Other Names: Azeitona, Aceituna, Olijf, Oliva
The olive is an evergreen tree growing to 15m in height with a spread of about 10m. The tree can be kept to about 6m with regular pruning. The graceful, billowing appearance of the olive tree can be rather attractive. Olives are long-lived with a life expectancy of 500 years. The trees are also tenacious, easily sprouting back even when chopped to the ground.The olive's feather-shaped leaves grow opposite one another. Their skin is rich in tannin, giving the mature leaf its grey-green appearance. The leaves are replaced every two or three years, leaf-fall usually occurring at the same time new growth appears in the spring.The small, fragrant, cream-coloured olive flowers are largely hidden by the evergreen leaves and grow on a long stem arising from the leaf axils. The olive produces two kinds of flowers: a perfect flower containing both male and female parts, and a staminate flower with stamens only. The flowers are largely wind pollinated with most olive varieties being self-pollinating, although fruit set is usually improved by cross pollination with other varieties. The olive fruit is a green drupe, becoming generally blackish-purple when fully ripe. A few varieties are green when ripe and some turn a shade of copper brown. The cultivars vary considerably in size, shape, oil-content and flavour. The shapes range from almost round to oval or elongated with pointed ends. Raw olives contain an alkaloid that makes them bitter and unpalatable. A few varieties are sweet enough to be eaten after sun drying. Thinning the crop will give larger fruit size. The trees reach bearing age in about 4 years.
The olive has been used since ancient times for the making of olive oil and for eating of the fruit, which, being bitter in its natural state, are typically subjected to fermentation or cured with lye or brine to be made more palatable. Green olives and black olives are soaked in a solution of sodium hydroxide and then washed thoroughly in water to remove oleuropein, a naturally bitter carbohydrate.Then green olives may be allowed to ferment before they are packed in a brine solution. Black olives are not allowed to ferment before packaging, which is why they taste milder than most green olives. Green olives that do not ferment before packing taste as mild as black olives.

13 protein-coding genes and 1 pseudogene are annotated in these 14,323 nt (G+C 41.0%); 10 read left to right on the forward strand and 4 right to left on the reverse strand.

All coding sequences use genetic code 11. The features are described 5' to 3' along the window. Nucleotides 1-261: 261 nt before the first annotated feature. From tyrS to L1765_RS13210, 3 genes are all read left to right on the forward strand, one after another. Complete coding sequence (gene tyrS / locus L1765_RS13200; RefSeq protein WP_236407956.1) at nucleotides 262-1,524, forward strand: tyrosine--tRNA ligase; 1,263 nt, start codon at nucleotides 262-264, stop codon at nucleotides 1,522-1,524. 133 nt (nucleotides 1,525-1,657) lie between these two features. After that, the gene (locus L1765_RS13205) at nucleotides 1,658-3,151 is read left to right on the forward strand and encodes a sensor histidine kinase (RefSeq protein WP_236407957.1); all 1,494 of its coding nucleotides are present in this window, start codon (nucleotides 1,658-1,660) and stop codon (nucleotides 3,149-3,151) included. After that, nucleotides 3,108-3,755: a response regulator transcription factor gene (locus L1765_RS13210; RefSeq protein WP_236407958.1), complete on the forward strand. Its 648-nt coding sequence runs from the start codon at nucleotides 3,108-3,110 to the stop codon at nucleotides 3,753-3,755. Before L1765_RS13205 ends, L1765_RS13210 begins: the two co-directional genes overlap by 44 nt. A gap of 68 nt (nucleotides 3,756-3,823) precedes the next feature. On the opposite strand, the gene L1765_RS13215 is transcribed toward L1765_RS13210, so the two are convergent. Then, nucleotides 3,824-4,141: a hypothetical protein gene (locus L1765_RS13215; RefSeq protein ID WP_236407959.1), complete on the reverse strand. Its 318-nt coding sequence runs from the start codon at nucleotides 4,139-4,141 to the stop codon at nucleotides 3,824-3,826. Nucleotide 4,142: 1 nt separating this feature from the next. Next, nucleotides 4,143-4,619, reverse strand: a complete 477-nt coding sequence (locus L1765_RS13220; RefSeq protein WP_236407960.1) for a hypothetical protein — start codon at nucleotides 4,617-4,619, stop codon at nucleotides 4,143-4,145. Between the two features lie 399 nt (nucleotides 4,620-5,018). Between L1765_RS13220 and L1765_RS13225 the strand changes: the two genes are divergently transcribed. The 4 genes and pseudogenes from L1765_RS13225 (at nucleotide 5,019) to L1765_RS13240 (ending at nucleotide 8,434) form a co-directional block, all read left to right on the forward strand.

Olive leaves are astringent and antiseptic. Both leaves and bark have valuable febrifugal qualities.The oil is a nourishing demulcent and laxative. Externally, it relieves pruritis, the effects of stings or burns, and is a good vehicle for liniments. With alcohol it is a good hair-tonic. As a lubricant it is valuable in skin, muscular, joint, kidney and chest complaints, or abdominal chill, typhoid and scarlet fevers, plague and dropsies. Delicate babies absorb its nourishing properties well through the skin. Its value in worms or gallstones is uncertain.Internally, it is a laxative and disperser of acids, and a mechanical antidote to irritant poisons. It is often used in enemas.
Olive trees like cool/cold winters and hot summers. Even though olives are evergreen trees, they still need a cool winter so they can rest to prepare for their main shooting, flowering and fruiting in the spring. For most varieties some winter frost is preferred.
Olive trees show a marked preference for calcareous soils, flourishing best on limestone slopes and crags though the tree will grow in any light soil, and even on clay if well drained. Ideal pH is 7-8.
The olive is propagated in various ways, but cuttings or layers are generally preferred; the tree roots easily in favourable soil and throws up suckers from the stump when cut down. However, yields from trees grown from suckers or seeds are poor; it must be budded or grafted onto other specimens to do well. Branches of various thickness are cut into lengths of about 1 m and, planted deeply in manured ground, soon vegetate; shorter pieces are sometimes laid horizontally in shallow trenches, when, covered with a few centimetres of soil, they rapidly throw up sucker-like shoots.